Poetry News

How Long Is the Present: RIP, David Antin (1932–2016)

By Harriet Staff


Harriet staff is reeling from news that David Antin has passed away. A poet, art writer, performance artist, beloved teacher, and critic known for his masterful "talk poems," Antin was the author of—among other books—Talking (1972), Talking at the Boundaries (1976), Tuning (1984), What it Means to be Avant-Garde (1993), and a book of essays, Radical Coherence: Selected Essays on Art and Literature (2011), which collects over 40 years of looking at and thinking about innovative art.

Antin was a professor in the Department of Visual Arts at the University of California-San Diego for over 25 years. He received numerous honors and awards for his work, including fellowships from the Guggenheim Foundation and the National Endowment for the Humanities. He received the PEN Los Angeles Award for Poetry in 1984, and his papers are held at the Getty Museum. His work, talk, mind, performances, and teaching have influenced everyone from colleagues and friends in what has been called the "Oral Poetics Movement" like Jerome Rothenberg, to fellow improvisatory poet Steve Benson, to, more recently, Anna Moschovakis.

Head to PennSound for recordings and video from 1978 to 2014, including both his 1985 and 2014 talks at the Poetry Project; and a list of publications, interviews, and reviews of Antin's work is at EPC.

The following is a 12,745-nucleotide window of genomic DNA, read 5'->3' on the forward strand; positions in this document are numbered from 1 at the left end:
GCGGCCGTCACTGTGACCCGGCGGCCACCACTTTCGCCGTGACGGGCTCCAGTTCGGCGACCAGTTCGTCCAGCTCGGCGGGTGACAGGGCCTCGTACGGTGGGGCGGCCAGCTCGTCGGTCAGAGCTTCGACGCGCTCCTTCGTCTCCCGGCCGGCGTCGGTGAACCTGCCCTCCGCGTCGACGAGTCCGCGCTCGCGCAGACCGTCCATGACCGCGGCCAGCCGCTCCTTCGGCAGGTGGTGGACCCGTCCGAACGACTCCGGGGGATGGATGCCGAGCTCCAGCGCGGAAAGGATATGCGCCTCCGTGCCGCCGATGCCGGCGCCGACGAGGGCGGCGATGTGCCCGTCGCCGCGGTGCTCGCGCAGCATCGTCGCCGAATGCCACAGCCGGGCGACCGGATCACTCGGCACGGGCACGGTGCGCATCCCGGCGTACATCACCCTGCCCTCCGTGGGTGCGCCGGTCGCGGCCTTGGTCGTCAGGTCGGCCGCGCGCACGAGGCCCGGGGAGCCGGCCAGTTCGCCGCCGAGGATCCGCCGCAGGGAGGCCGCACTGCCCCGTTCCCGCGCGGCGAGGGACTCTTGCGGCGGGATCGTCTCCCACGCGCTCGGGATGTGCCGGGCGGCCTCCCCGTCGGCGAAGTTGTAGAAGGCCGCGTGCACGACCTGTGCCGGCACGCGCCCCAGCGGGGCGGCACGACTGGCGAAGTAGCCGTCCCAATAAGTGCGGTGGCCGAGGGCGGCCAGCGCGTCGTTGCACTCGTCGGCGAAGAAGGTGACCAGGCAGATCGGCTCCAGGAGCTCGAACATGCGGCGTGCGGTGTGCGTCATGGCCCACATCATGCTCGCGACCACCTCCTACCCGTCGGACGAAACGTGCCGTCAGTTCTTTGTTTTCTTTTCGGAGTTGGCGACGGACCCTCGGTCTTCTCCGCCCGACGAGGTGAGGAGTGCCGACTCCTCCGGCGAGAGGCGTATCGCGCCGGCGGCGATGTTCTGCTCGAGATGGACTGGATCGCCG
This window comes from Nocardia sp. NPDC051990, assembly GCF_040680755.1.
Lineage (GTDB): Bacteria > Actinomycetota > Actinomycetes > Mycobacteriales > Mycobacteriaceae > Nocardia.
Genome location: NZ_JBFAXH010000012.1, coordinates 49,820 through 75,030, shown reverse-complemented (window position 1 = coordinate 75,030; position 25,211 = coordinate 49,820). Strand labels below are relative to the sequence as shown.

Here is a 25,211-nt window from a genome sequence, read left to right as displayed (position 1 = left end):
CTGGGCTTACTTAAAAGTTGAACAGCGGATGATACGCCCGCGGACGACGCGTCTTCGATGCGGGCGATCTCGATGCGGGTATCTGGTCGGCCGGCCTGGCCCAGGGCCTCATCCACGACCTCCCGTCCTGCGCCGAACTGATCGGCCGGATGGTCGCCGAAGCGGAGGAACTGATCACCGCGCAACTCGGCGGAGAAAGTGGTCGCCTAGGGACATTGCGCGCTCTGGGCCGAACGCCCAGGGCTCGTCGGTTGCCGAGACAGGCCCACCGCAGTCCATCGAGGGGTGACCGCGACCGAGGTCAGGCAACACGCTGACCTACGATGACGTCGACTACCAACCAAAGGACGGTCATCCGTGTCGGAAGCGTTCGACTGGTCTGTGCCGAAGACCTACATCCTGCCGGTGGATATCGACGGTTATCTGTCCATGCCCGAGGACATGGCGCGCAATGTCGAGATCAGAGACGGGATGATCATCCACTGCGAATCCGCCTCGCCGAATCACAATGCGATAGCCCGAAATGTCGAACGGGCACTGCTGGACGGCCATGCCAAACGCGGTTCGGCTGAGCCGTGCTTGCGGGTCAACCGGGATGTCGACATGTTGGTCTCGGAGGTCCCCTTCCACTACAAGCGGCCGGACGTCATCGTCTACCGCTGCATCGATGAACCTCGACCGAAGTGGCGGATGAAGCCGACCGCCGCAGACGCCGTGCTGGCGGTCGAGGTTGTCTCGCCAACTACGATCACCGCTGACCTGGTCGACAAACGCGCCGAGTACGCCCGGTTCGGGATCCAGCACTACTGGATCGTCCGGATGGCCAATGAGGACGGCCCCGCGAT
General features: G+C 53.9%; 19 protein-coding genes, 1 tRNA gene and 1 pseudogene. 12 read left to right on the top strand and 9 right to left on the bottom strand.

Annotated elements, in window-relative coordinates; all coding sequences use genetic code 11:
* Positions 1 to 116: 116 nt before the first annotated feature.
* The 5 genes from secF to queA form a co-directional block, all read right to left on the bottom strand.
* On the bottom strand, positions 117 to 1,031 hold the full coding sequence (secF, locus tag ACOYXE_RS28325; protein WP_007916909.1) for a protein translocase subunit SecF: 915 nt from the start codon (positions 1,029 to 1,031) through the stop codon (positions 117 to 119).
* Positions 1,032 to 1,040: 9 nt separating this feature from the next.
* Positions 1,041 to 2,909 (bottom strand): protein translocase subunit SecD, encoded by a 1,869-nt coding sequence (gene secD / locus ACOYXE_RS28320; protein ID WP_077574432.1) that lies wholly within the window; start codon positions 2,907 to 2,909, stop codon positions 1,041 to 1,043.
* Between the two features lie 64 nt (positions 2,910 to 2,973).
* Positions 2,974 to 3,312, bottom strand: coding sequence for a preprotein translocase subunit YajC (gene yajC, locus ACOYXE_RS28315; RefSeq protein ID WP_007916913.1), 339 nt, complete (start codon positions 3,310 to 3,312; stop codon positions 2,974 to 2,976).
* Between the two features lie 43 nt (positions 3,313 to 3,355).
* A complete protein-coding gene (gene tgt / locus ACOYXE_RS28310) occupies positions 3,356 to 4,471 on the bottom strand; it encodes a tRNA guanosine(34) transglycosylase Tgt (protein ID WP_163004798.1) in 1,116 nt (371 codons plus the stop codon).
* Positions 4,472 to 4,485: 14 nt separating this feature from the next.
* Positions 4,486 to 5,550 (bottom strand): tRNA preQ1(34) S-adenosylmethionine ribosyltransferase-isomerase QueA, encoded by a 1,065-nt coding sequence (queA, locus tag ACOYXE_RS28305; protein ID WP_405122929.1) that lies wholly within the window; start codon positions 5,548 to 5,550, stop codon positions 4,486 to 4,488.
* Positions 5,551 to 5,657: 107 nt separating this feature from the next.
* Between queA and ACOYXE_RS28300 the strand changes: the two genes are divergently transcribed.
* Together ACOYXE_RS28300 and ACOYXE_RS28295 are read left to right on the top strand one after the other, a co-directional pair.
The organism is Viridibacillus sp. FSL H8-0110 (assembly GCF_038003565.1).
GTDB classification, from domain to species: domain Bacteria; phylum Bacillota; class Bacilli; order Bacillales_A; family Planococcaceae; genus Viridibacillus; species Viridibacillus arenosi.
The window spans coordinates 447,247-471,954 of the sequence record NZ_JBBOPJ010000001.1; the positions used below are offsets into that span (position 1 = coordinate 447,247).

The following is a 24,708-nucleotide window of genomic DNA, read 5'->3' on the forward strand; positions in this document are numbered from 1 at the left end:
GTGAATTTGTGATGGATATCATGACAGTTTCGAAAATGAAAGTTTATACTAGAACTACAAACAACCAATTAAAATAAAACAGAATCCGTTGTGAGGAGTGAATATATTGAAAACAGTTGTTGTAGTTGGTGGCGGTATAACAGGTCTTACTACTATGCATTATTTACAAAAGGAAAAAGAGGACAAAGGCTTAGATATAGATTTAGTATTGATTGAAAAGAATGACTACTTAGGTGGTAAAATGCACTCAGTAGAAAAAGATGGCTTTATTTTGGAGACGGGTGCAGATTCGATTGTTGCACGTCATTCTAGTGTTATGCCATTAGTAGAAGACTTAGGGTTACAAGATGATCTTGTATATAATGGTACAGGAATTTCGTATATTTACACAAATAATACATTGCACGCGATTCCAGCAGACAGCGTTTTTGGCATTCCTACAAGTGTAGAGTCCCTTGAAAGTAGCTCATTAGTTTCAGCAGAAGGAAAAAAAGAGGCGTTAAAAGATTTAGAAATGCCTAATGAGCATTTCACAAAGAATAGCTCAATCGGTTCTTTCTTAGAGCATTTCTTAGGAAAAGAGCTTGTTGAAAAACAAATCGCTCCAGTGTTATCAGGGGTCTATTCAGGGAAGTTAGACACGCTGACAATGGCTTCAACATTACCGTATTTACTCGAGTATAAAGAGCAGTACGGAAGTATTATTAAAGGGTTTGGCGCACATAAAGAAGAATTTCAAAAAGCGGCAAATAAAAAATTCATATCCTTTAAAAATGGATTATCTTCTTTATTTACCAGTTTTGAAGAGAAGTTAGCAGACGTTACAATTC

We'd also like to point out his Segue reading and discussion with Eleanor Antin (2013), and this talk on Kathy Acker (2002), in which a humorous equation is made between the genre of the novel and the accountant:


Antin was not one for exalting the role of the poet; as he said in "Modernism and Postmodernism," the poet is simply "up on his feet, talking." In Tuning, weighing talking and writing turns into a meditation on the present:


The task of his art is, Antin wrote, to "slow down the fantasy and illusion of understanding." As Charles Altieri has remarked, meaning then depends on "the interactions of people as they try to construct shareable worlds."


And a favorite example of how Antin could map poetry onto the space of art writing is in his essay "the existential allegory of the rothko chapel" in Seeing Rothko.


An extended biography is at UCSD. Our thoughts are with his family and friends. His poems "Allegory," and "The Marchers" appeared in the October 1966 issue of Poetry.

Originally Published: October 13th, 2016